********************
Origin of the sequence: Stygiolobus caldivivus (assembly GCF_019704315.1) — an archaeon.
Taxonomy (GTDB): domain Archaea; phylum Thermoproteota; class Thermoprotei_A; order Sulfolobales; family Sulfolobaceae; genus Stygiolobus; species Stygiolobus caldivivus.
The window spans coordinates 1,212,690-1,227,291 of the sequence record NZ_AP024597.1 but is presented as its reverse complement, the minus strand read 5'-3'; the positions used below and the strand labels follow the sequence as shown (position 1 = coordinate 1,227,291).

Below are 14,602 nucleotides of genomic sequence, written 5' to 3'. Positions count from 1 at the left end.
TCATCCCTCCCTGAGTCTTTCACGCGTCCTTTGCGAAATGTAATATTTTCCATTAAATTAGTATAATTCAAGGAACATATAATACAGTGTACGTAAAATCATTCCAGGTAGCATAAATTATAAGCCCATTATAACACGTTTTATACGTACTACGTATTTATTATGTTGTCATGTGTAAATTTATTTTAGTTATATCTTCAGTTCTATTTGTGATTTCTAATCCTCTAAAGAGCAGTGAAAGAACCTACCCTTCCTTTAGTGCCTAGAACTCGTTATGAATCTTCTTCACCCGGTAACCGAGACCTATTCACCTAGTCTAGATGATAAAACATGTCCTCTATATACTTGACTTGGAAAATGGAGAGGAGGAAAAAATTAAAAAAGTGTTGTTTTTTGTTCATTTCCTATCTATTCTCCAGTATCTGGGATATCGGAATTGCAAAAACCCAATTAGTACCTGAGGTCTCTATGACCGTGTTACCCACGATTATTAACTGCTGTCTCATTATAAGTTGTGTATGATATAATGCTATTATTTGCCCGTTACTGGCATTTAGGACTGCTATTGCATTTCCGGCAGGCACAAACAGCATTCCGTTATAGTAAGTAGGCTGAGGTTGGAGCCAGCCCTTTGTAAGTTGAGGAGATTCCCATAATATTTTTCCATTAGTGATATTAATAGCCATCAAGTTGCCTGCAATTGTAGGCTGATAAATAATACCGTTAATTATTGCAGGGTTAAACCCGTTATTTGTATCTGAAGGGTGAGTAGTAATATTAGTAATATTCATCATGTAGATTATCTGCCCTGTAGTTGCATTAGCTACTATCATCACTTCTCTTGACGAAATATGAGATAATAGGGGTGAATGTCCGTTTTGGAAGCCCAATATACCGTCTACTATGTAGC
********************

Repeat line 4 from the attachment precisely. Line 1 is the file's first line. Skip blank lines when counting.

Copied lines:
Below are 14,602 nucleotides of genomic sequence, written 5' to 3'. Positions count from 1 at the left end.